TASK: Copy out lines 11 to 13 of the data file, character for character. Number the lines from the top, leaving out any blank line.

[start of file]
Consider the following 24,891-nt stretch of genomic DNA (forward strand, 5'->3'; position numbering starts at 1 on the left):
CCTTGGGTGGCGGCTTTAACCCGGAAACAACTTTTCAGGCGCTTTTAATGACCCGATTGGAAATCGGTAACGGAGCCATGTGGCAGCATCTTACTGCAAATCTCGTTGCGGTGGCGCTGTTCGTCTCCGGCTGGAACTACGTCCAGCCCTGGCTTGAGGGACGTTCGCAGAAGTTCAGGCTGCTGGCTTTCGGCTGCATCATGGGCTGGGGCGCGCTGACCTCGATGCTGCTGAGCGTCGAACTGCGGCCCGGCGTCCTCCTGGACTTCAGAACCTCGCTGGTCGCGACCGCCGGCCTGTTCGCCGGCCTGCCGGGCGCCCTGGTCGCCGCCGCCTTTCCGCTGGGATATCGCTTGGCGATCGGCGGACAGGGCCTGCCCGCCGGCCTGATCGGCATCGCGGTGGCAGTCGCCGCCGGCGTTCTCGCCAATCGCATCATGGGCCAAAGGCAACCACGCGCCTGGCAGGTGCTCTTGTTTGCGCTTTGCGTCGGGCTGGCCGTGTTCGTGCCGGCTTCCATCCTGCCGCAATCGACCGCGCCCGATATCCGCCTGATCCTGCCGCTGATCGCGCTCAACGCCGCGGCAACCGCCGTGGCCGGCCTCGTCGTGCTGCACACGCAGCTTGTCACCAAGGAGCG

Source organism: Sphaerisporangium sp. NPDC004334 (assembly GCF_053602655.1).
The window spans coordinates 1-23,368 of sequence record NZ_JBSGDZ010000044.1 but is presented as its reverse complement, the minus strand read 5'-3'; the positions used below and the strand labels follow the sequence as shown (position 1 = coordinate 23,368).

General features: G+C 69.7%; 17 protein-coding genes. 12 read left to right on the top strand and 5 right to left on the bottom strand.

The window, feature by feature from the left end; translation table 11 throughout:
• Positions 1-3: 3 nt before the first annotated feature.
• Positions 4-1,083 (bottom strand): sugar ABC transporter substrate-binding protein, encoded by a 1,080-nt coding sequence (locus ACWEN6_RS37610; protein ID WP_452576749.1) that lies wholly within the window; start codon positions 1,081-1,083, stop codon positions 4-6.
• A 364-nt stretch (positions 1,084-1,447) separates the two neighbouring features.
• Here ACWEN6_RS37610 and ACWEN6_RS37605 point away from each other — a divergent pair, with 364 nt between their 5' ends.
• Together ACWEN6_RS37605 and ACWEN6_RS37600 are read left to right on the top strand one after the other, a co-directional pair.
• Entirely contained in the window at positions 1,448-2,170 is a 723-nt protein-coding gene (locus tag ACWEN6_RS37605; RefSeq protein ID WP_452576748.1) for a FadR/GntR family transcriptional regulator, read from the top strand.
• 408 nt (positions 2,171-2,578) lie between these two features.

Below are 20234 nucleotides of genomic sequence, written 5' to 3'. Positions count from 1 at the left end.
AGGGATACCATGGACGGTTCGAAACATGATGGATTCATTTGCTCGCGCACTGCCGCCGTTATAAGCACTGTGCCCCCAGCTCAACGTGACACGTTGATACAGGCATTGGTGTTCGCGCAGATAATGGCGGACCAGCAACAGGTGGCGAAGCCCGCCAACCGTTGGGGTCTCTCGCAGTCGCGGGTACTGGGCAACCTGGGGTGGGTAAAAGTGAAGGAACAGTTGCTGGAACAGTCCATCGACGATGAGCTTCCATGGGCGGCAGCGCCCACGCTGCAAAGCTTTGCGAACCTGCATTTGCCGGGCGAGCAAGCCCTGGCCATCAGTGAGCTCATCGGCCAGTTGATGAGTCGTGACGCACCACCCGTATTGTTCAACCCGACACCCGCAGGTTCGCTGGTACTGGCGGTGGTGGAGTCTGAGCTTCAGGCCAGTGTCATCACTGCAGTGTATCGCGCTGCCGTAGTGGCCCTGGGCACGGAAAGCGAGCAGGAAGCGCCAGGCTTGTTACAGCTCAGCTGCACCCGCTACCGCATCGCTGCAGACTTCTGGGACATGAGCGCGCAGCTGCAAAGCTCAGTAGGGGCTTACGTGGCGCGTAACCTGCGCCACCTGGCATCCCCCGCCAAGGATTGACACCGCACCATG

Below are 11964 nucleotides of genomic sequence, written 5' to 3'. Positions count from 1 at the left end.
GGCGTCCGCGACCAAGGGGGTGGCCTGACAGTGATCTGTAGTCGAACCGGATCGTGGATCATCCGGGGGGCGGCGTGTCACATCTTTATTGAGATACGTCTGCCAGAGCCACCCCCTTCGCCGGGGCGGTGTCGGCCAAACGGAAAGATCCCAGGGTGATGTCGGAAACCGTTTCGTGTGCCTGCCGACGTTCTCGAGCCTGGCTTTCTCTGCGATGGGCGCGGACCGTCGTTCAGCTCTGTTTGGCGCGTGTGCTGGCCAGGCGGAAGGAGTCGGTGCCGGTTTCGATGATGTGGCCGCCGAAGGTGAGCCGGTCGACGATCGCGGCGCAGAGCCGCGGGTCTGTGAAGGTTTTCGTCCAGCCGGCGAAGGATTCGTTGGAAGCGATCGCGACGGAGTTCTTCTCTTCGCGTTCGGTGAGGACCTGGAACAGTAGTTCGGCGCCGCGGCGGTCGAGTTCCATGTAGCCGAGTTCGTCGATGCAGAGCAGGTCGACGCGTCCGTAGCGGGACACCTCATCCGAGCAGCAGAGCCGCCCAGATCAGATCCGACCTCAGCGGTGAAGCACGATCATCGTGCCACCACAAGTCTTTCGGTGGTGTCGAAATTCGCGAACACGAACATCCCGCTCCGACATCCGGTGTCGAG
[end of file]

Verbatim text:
• Together ACWEN6_RS37605 and ACWEN6_RS37600 are read left to right on the top strand one after the other, a co-directional pair.
• Entirely contained in the window at positions 1,448-2,170 is a 723-nt protein-coding gene (locus tag ACWEN6_RS37605; RefSeq protein ID WP_452576748.1) for a FadR/GntR family transcriptional regulator, read from the top strand.
• 408 nt (positions 2,171-2,578) lie between these two features.